Aniston, Vaughn at the L.A. premiere of The Break-Up
Jon Kopaloff/FilmMagic; Lucas Jackson/Reuters/Landov
By Stephen M. Silverman
06/05/2006 at 08:50 AM EDT
Forget Gigli. Jennifer Aniston and Vince Vaughn's offscreen romance – and their movie's bad reviews – didn't stop audiences from making The Break-Up a hit.
The movie racked up an estimated $38.1 million in ticket sales this weekend, beating last week's blockbuster X-Men: The Last Stand ($34.4 million). It also had the third best opening ever for a comedy, topped only by last year's Hitch ($43.1 million) and 2004's 50 First Dates ($40 million).
Although high-profile hookups don't guarantee box-office success, Aniston and Vaughn – unlike Gigli's Jennifer Lopez and Ben Affleck – have been low-key about their relationship.
When the movie premiered in Los Angeles on May 22, Aniston walked the red carpet a good five minutes before Vaughn, and the pair never got within 25 feet of each other.
And a week later, when they moved on to Vaughn's hometown of Chicago for the premiere there, the two even stayed in separate hotels – leading some to suspect a real-life break-up. But after the movie's fete, the pair hit hot spot Cabaret together for '80s tunes and take-out pizza, PEOPLE reports in its current issue.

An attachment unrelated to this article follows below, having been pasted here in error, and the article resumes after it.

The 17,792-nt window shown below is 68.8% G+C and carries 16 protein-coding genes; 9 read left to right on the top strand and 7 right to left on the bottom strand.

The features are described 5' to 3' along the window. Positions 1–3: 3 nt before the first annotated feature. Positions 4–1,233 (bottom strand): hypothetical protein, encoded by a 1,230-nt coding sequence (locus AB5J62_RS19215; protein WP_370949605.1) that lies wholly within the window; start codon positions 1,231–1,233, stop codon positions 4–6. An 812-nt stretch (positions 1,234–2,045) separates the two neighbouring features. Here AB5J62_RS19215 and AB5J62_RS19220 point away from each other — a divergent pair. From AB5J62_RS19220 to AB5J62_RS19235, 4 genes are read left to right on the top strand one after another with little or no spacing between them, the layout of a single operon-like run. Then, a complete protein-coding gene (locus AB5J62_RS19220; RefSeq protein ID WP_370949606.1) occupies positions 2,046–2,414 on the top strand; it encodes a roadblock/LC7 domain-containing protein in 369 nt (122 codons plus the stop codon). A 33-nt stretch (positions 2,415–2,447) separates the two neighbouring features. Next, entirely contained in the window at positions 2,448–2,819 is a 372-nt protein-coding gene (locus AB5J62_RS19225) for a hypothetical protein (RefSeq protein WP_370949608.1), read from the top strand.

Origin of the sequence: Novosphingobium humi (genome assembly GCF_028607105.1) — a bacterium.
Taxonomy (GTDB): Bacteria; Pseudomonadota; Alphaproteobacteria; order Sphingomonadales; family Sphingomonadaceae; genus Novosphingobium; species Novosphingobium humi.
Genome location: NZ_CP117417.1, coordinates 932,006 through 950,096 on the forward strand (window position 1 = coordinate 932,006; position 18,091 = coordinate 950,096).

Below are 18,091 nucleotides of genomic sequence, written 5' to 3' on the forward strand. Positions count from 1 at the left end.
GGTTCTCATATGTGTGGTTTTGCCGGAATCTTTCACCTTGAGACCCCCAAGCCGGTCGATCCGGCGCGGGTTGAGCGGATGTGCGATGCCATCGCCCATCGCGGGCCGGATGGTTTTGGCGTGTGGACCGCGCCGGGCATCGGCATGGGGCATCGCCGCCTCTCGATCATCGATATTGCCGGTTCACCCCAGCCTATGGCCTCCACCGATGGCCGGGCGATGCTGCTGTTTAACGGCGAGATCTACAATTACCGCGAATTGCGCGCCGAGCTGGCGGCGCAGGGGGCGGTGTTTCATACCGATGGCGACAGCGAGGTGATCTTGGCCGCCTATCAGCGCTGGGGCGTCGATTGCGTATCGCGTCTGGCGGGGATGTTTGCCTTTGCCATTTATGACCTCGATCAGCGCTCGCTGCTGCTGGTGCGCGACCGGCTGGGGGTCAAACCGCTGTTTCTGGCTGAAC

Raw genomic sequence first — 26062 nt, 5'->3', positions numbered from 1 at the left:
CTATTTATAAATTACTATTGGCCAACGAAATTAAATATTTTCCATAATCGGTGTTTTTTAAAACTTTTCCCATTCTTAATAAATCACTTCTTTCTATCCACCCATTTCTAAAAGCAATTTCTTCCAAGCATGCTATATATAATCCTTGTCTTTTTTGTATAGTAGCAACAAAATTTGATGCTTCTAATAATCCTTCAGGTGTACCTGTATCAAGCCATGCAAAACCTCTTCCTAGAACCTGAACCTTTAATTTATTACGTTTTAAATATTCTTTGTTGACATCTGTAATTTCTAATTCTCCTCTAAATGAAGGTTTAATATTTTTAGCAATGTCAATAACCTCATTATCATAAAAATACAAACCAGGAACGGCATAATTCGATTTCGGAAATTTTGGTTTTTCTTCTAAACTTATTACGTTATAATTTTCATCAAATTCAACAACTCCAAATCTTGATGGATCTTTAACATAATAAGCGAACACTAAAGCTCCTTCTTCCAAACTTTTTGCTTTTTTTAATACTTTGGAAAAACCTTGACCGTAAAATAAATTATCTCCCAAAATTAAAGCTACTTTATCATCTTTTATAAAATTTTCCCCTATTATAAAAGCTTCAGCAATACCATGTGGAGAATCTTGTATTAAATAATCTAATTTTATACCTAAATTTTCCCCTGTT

Even more telling? On May 30 the two spent an hour inside Chicago's Palmolive Building, where they are rumored to be buying the penthouse condo. (Reps had no comment.)
They also cuddled at a Cubs game – where Vaughn led all of Wrigley Field in a sing-along of "Take Me Out to the Ball Game."
Another factor contributing to the success of The Break-Up may be its title: Aniston filmed the movie just after her 2005 split from husband Brad Pitt, who last week welcomed a new baby with Angelina Jolie.
Aniston said at a press junket for the film that when she initially received the script, "At first, I was, 'Hmmm.' I thought my agent was kidding. Mean joke. But it was like, wow, there is a reason this is coming to me right now. But it will have to be done in a way that is as truthful as we can be to tell the right story."